As greenfield development continues to grow, the title industry is facing increasing demand resulting in higher price tags and longer turnaround time for early stage title work. While it may have been common practice to wait until nearly all site control agreements were complete and a close-to-final site plan was in hand before requesting title commitments, this approach is no longer ideal.
Title insurance provides the project company, and its lenders and investors, protection against title defects such as another person claiming an ownership interest, improperly recorded documents, fraud, forgery, liens, encroachments, easements and other items that are specified in the insurance policy. The first step in obtaining this protection is the issuance of a commitment for title insurance where the title company agrees that it will insure a piece of real property if certain requirements are met. The title company will also provide a list of matters that are excluded from coverage, such as prior-in-time mortgages, utility easements, oil and gas leases or other encumbrances. Quite a bit of work is required on the part of the project company to satisfy the requirements and reach agreement on acceptable exclusions from coverage. Because of the amount of time, expense and work involved, the earlier the project company engages the title company and obtains title commitments, the more likely it will be that the project will stay on schedule, on budget and successfully close.
In addition, until a title commitment is received, the project company lacks essential real estate knowledge about the property with the only information the project company has about the property coming from what the landowner may (or may not) disclose, or what was revealed in preliminary environmental testing. For example, without the title commitment, , the project company has no knowledge whether there are any third parties with rights over the property (whether surface or subsurface) that could interfere with the planned development and site plan. A developer could be planning to blanket an area with panels but then discovers from the title commitment that an oil and gas developer has superior rights to the same swath of ground and installation of panels would not be permitted without permission—which usually comes at a price. As this impacts both the site plan and budget, the sooner these constraints are identified the better.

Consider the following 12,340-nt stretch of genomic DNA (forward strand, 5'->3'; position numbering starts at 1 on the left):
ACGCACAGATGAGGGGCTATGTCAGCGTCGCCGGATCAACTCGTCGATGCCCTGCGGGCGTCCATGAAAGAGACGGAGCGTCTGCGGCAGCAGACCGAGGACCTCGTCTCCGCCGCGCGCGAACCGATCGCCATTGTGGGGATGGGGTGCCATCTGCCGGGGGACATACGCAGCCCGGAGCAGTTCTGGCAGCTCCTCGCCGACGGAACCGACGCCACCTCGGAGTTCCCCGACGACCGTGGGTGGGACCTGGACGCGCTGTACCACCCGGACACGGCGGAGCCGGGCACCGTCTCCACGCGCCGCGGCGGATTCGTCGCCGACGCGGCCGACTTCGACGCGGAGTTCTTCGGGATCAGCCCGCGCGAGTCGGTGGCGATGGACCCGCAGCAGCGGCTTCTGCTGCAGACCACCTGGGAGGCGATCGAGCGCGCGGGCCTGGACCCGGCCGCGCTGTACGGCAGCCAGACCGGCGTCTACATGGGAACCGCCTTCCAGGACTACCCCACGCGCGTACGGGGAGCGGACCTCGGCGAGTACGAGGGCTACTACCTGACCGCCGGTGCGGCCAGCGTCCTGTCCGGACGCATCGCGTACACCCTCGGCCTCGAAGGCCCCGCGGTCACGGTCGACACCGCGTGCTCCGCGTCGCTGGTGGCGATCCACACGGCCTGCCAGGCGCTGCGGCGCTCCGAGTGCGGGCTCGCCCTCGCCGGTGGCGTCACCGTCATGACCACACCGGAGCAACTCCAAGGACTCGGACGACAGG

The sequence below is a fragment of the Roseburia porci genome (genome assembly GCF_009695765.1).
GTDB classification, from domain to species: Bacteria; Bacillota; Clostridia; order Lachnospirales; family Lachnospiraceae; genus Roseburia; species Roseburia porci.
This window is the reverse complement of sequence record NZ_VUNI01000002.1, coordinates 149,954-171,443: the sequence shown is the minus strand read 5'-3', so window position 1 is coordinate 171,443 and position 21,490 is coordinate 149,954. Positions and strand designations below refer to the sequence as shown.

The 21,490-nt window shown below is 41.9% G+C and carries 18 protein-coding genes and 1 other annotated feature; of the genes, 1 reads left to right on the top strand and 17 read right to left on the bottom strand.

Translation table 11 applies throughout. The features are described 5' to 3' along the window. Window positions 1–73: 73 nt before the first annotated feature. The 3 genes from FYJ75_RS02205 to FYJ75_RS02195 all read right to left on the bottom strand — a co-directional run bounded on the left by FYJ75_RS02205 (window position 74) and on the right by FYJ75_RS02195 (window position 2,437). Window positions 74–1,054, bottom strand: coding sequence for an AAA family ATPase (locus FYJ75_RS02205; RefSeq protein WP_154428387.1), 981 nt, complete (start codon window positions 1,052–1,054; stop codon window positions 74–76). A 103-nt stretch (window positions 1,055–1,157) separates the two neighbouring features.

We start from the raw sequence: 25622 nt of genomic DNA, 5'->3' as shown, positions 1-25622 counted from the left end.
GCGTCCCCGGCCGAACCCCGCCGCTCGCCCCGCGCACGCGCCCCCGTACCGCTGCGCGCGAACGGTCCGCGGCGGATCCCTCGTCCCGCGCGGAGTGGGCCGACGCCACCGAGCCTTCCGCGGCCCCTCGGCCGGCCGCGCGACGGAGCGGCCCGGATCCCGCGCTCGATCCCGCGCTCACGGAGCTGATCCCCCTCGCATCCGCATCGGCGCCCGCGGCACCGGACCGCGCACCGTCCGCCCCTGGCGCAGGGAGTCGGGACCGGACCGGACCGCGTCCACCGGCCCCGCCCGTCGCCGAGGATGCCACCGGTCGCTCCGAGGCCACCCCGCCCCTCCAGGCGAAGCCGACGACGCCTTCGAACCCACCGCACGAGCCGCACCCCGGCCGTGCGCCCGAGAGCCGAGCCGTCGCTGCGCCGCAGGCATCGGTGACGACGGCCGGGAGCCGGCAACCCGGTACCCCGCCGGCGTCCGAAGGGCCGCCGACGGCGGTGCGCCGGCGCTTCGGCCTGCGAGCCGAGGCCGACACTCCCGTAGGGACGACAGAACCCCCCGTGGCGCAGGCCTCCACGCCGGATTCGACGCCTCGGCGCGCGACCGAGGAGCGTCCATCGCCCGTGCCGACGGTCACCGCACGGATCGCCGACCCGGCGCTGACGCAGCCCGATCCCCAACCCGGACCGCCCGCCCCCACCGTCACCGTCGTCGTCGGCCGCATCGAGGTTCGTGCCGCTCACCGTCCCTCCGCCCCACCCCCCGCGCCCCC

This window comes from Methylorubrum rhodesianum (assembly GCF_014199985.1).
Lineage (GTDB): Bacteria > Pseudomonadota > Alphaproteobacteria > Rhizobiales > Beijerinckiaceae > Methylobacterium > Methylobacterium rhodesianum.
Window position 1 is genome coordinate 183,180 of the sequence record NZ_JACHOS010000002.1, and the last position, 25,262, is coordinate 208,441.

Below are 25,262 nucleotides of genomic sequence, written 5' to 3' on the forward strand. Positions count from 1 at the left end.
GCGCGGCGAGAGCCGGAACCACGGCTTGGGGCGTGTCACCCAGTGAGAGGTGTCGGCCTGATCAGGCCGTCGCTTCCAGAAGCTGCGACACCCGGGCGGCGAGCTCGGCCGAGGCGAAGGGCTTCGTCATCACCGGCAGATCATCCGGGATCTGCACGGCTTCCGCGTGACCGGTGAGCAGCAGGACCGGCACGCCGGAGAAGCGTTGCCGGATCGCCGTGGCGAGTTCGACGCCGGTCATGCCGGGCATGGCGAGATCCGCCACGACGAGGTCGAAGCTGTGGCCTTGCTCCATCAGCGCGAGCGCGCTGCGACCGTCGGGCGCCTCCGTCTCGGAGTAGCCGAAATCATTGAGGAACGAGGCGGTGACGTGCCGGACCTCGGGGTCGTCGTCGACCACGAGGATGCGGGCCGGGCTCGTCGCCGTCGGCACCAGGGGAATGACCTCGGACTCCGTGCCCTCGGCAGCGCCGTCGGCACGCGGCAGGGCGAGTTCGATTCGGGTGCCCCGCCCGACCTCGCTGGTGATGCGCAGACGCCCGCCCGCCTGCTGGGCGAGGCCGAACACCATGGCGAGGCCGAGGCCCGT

There is of course a balancing act here because the fees involved in issuing title commitments can be high in some states, so it is not efficient or budget friendly to request commitments too early in the process and before any real site plan is identified; however, because of the increased demand on title companies, we suggest engaging the title company as soon as a preliminary site plan is identified, even if not all site control agreements are final. Even in states where the cost of title work is high, the cost to obtain information for parcels that do not end up being part of the project can be less than the costs associated with project delay.